Build your WHY. If you want your co-workers, your supervisor and your customers to accept change, you need their buy-in.
In this lesson, we'll address the Three Whys to start building the case for change.
The Three Whys
It's critical to address your Why before you start your project. You probably have many problems or opportunities to address, so in this step, you'll determine the viability of the project you choose. Often, we have promising opportunities, but the time may not be right to start it now.
Using the Three Whys begins to help you build your case for change.
- Why am I making a change?
- Why should others care?
- Why should it happen now?
The Three Whys exercise should be a simple exercise. This is not intended to cover every detail about the problem, but instead to help you work through and document your initial thoughts.
Don't skip this step - while this exercise may take minutes or an hour to complete, starting the wrong problem at the wrong problem can result in wasted weeks or months of effort.
Download the The Three Whys Template to document your case for change.
1. Why am I making a change?
Outline the reasons you want to make a change. Include specific details or statistics that support your why. Describe the impact of this problem to your team or your organization.
2. Why should others care?
Put yourself in the shoes of others and ask "What's in it for me?" We love to call this WIIFM (pronounced whiff-em). Describe the benefits for your customers or the employees involved. If you were impacted by this problem, think about why you should care.
3. Why should it happen now?
Convey the sense of urgency and the importance of starting now. Most likely your organization is busy. You have plenty of other projects and priorities, so why should your company spend time on this effort? Should they stop other efforts and turn their attention to this problem instead?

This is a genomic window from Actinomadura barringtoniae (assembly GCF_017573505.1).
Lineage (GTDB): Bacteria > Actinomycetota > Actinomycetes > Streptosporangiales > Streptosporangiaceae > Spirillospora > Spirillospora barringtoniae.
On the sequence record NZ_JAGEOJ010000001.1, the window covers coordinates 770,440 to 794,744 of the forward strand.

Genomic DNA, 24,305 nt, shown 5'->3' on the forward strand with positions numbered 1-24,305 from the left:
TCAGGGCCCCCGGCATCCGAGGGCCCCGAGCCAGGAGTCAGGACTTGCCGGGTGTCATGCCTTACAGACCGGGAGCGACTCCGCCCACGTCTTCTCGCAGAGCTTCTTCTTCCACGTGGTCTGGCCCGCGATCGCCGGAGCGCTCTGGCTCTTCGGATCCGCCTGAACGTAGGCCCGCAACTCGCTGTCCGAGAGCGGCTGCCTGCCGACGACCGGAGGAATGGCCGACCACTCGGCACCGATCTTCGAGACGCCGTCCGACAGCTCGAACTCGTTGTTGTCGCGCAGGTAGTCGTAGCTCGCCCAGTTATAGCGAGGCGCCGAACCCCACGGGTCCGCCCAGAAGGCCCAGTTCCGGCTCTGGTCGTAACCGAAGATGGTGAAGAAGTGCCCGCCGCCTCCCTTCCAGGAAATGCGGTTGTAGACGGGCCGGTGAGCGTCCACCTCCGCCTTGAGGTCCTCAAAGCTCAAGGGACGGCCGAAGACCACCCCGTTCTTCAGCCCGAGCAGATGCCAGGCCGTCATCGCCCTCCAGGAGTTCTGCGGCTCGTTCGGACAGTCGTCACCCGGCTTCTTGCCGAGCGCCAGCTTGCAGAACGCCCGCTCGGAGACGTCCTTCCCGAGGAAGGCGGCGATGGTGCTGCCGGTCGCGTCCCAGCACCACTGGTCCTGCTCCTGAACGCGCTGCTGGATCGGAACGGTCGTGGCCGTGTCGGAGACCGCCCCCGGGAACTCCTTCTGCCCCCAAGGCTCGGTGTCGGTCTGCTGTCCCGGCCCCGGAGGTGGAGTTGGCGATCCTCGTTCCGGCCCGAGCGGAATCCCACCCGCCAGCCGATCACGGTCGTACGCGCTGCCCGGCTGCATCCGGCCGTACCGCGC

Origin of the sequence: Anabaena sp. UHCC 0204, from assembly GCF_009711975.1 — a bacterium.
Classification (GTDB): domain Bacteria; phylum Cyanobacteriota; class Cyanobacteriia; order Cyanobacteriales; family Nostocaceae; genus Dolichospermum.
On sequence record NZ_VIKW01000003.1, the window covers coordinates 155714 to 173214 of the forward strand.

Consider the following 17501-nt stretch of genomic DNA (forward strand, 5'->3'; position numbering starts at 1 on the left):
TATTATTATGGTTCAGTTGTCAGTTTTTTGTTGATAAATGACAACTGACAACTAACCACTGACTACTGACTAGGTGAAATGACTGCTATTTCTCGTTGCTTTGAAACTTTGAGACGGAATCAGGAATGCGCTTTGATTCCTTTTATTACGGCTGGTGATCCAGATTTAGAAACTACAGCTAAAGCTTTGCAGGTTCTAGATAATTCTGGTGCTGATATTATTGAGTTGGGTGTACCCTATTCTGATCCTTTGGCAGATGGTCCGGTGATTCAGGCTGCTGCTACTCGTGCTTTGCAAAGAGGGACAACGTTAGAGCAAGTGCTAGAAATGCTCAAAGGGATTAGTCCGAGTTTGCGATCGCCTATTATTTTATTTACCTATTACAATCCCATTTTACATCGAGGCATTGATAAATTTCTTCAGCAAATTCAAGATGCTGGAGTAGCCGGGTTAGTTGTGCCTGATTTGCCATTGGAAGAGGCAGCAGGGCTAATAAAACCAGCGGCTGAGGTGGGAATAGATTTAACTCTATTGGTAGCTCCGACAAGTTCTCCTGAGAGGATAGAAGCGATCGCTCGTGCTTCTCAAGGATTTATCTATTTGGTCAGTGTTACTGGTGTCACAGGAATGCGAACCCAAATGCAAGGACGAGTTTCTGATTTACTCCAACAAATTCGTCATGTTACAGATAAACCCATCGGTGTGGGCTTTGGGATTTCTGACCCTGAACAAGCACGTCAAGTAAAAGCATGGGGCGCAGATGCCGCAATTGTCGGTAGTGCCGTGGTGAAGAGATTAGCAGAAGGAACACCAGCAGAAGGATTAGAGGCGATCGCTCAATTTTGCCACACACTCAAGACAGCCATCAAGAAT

Your Why gives you vision and purpose. The "because I said so" approach makes others immediately shut down. If you can build enthusiasm behind your why, you’re setting yourself up for success.
Be honest, do you have a compelling why? Will you be able to sell your idea to others? Is it really the right time to make a change?
This is a great opportunity to go talk to your co-workers. Ask them to help you answer the Three Whys. What do they think?
Gather some initial, basic data. What does your data tell you? Does the data support your why? Are experiencing a one-time problem, an outlier, an anomaly?
Remember - keep this exercise simple. The purpose is not to fully analyze the problem, but instead to conduct an initial evaluation.
If you don't have a compelling case for change, now may not be the time to do the CI project. If you have just convinced yourself that this is not the best time for this project, don't throw away your idea! Keep it on your Opportunity Log and revisit it in a couple of months. Your organization will continue to grow and change. You may have more success in waiting to do the project at a later time. Don't worry – go to your log and choose a different project and go through the Three Whys again.
Action Items for this Course